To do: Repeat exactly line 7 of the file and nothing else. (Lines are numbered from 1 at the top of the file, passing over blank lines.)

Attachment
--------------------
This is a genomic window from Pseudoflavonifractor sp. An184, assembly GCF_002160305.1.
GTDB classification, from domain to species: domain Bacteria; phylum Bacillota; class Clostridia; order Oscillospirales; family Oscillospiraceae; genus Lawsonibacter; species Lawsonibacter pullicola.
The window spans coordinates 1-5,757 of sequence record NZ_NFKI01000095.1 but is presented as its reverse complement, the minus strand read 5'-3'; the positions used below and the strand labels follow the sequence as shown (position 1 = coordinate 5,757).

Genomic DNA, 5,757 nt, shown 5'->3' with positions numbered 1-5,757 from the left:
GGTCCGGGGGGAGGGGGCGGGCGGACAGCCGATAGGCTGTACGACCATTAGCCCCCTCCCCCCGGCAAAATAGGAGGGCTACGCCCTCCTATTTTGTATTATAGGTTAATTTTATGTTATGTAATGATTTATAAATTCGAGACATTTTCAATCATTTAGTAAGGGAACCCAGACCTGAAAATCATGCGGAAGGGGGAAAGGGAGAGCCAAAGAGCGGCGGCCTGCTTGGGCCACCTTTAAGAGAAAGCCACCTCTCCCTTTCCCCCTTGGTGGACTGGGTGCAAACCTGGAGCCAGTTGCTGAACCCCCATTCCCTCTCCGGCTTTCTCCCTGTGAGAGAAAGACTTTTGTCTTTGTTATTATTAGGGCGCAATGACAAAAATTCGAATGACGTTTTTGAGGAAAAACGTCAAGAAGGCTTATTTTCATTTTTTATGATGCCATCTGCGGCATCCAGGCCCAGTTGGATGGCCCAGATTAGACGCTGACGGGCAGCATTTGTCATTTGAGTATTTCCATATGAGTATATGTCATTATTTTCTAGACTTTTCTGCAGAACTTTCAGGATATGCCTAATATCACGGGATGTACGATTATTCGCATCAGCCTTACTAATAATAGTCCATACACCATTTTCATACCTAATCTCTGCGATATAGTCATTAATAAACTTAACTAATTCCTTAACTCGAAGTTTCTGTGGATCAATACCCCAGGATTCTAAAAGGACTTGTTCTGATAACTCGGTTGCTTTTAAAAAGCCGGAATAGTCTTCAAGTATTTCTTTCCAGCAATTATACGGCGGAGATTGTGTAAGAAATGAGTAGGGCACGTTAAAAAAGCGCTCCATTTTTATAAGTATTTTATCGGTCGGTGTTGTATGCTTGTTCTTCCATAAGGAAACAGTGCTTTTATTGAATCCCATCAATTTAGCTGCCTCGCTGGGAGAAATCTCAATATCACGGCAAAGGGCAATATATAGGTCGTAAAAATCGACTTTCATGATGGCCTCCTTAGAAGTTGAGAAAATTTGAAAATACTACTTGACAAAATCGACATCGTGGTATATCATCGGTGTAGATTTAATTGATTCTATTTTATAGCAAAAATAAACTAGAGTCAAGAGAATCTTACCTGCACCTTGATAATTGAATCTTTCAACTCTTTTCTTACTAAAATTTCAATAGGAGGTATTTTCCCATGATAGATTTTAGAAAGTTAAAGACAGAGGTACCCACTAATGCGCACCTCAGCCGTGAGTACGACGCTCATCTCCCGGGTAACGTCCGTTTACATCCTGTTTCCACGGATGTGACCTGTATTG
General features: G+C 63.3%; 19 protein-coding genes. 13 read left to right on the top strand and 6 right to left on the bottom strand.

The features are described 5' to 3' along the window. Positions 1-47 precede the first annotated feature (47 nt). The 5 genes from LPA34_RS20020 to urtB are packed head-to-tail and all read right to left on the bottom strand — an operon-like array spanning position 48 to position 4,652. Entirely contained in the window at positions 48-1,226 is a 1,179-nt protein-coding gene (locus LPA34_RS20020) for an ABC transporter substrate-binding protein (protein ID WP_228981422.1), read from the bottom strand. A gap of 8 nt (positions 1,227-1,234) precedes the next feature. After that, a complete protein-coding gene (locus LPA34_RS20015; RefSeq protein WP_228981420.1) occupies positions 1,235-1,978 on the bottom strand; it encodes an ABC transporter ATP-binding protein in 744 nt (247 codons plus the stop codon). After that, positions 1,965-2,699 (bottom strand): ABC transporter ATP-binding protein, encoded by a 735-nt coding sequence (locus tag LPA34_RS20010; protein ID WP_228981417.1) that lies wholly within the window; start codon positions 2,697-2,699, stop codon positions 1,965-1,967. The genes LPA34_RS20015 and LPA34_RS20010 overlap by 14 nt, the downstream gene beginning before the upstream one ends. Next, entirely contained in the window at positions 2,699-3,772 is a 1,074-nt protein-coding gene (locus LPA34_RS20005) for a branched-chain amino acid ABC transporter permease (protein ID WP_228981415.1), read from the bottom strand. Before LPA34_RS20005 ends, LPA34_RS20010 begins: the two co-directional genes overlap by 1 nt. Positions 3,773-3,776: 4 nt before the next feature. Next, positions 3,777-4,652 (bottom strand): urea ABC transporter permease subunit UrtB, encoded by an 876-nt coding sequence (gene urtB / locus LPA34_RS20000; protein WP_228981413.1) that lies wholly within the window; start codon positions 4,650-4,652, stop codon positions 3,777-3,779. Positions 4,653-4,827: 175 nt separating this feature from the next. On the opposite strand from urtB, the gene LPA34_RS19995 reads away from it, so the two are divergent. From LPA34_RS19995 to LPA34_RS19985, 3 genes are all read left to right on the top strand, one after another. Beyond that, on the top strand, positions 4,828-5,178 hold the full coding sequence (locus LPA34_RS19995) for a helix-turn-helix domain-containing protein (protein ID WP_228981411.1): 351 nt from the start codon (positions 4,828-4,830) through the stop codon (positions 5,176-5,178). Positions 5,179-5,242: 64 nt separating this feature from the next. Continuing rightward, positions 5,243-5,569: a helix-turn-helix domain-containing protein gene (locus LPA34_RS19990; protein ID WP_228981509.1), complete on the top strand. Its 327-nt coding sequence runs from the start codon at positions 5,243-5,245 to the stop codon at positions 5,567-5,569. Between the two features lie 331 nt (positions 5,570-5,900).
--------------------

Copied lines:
The features are described 5' to 3' along the window. Positions 1-47 precede the first annotated feature (47 nt). The 5 genes from LPA34_RS20020 to urtB are packed head-to-tail and all read right to left on the bottom strand — an operon-like array spanning position 48 to position 4,652. Entirely contained in the window at positions 48-1,226 is a 1,179-nt protein-coding gene (locus LPA34_RS20020) for an ABC transporter substrate-binding protein (protein ID WP_228981422.1), read from the bottom strand. A gap of 8 nt (positions 1,227-1,234) precedes the next feature. After that, a complete protein-coding gene (locus LPA34_RS20015; RefSeq protein WP_228981420.1) occupies positions 1,235-1,978 on the bottom strand; it encodes an ABC transporter ATP-binding protein in 744 nt (247 codons plus the stop codon). After that, positions 1,965-2,699 (bottom strand): ABC transporter ATP-binding protein, encoded by a 735-nt coding sequence (locus tag LPA34_RS20010; protein ID WP_228981417.1) that lies wholly within the window; start codon positions 2,697-2,699, stop codon positions 1,965-1,967. The genes LPA34_RS20015 and LPA34_RS20010 overlap by 14 nt, the downstream gene beginning before the upstream one ends. Next, entirely contained in the window at positions 2,699-3,772 is a 1,074-nt protein-coding gene (locus LPA34_RS20005) for a branched-chain amino acid ABC transporter permease (protein ID WP_228981415.1), read from the bottom strand. Before LPA34_RS20005 ends, LPA34_RS20010 begins: the two co-directional genes overlap by 1 nt. Positions 3,773-3,776: 4 nt before the next feature. Next, positions 3,777-4,652 (bottom strand): urea ABC transporter permease subunit UrtB, encoded by an 876-nt coding sequence (gene urtB / locus LPA34_RS20000; protein WP_228981413.1) that lies wholly within the window; start codon positions 4,650-4,652, stop codon positions 3,777-3,779. Positions 4,653-4,827: 175 nt separating this feature from the next. On the opposite strand from urtB, the gene LPA34_RS19995 reads away from it, so the two are divergent. From LPA34_RS19995 to LPA34_RS19985, 3 genes are all read left to right on the top strand, one after another. Beyond that, on the top strand, positions 4,828-5,178 hold the full coding sequence (locus LPA34_RS19995) for a helix-turn-helix domain-containing protein (protein ID WP_228981411.1): 351 nt from the start codon (positions 4,828-4,830) through the stop codon (positions 5,176-5,178). Positions 5,179-5,242: 64 nt separating this feature from the next. Continuing rightward, positions 5,243-5,569: a helix-turn-helix domain-containing protein gene (locus LPA34_RS19990; protein ID WP_228981509.1), complete on the top strand. Its 327-nt coding sequence runs from the start codon at positions 5,243-5,245 to the stop codon at positions 5,567-5,569. Between the two features lie 331 nt (positions 5,570-5,900).